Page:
Retired Brown University mathematics professor David Mumford is among 10 scientists to receive the 2010 National Medal of Science, which is granted each year by the U.S. National Science Foundation. He will receive the award later this year in a ceremony at the White House in Washington. Mumford joins a list renowned scholars that includes numerous Nobel laureates, among them James Watson, the co-discoverer of DNA structure.

Although Mumford originally intended to pursue a career in physics, he fell in love with mathematics during his undergraduate years. “[When] I got to quantum field theory, … it was really too complicated for me. … Math is simple — it’s nice and straightforward.’

At Harvard University, Mumford studied algebraic geometry and related topics for about 20 years, but then redirected his research to applied math, including topics such as computer vision. To better pursue these interests, in 1996 Mumford transferred to Brown University in the Applied Mathematics department.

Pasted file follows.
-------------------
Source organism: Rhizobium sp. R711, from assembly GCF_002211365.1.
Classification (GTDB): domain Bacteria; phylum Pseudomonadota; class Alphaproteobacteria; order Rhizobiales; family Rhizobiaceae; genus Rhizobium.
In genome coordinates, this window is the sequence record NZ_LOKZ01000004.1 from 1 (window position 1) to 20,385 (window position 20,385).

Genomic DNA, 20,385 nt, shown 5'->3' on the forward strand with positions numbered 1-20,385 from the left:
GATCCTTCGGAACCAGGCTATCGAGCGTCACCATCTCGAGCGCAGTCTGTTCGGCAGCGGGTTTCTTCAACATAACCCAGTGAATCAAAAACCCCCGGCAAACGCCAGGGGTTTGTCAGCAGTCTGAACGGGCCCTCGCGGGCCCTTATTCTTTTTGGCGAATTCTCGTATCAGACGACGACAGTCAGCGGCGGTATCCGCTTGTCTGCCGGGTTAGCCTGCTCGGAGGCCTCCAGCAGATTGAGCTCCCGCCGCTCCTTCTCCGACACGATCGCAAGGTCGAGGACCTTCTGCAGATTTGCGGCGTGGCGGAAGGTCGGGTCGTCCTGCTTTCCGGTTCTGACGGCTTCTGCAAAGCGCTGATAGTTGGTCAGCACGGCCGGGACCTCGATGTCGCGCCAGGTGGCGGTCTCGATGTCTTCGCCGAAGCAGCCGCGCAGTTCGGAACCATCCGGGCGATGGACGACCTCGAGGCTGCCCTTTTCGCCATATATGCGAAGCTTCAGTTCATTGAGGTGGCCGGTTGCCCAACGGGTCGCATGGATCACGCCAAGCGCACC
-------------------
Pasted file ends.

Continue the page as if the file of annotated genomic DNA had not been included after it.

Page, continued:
Mumford says that math has always been his principal passion: “The charm of math is that you’re completely in control. If you can figure out the logic of it, you can discover these things … You don’t have to get Ferdinand and Isabella to give you a boat to sail across the ocean.”

Some additional details are in [Qunoj2010], from which portions of the above were excerpted.

### References

- [Qunoj] Lindor Qunoj, “National Science Foundation honors professor for math work,”
*Brown Daily Herald*, 18 Oct 2010, available at Online article.